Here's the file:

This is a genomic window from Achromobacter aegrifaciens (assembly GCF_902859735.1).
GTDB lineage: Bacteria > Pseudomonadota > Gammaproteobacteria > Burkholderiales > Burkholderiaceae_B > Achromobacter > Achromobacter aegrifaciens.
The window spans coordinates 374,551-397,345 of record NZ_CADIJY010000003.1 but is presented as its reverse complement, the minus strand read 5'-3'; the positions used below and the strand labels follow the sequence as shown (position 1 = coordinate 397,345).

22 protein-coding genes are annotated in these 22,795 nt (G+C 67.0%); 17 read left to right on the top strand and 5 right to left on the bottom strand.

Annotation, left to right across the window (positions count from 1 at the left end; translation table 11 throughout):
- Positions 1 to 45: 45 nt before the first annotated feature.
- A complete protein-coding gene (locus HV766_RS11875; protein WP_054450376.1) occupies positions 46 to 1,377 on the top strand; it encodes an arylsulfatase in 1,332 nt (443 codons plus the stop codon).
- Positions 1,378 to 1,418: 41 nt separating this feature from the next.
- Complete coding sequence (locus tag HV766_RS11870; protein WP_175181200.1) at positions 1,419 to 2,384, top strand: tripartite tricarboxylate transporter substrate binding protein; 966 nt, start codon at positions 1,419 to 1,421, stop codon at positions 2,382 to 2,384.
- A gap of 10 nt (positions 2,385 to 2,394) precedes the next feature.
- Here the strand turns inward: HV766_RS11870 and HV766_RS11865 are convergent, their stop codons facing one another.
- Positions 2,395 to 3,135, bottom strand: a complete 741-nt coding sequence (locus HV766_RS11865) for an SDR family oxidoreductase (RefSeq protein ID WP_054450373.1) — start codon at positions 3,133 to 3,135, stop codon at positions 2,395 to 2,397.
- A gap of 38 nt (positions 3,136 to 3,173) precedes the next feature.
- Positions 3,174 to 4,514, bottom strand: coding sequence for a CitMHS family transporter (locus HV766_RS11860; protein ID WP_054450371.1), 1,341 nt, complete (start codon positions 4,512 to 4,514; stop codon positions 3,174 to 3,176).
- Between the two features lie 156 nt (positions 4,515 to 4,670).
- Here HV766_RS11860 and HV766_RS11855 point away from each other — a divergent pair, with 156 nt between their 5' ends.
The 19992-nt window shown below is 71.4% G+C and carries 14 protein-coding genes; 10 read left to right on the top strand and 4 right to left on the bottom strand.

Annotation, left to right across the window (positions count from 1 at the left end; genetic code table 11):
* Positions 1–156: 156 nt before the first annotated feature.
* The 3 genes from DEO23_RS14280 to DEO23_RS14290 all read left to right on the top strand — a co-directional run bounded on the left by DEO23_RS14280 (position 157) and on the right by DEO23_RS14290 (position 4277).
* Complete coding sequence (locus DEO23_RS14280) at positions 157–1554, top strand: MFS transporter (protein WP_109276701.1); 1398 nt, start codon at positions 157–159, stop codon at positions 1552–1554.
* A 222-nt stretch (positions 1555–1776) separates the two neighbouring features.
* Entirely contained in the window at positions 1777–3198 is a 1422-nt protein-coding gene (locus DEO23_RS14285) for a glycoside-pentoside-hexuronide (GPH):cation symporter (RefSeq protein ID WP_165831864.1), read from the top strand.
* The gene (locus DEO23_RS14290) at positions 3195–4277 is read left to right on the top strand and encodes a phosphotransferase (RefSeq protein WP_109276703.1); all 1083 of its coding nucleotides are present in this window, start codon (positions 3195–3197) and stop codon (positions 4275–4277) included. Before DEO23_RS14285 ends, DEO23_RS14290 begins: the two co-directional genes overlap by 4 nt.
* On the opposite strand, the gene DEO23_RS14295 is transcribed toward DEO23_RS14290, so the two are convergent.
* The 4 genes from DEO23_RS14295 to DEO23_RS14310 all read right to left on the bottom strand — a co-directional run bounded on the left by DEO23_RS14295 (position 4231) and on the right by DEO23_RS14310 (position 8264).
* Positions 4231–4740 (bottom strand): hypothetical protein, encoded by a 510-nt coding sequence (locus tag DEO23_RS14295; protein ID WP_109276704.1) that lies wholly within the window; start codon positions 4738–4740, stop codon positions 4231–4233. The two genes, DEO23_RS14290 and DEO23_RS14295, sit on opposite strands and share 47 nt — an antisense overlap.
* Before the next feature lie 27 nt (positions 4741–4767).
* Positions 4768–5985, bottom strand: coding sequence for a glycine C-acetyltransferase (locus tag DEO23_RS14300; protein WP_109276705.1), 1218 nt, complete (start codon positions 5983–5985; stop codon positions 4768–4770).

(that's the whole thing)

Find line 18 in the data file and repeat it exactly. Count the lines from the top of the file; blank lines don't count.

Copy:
Annotation, left to right across the window (positions count from 1 at the left end; genetic code table 11):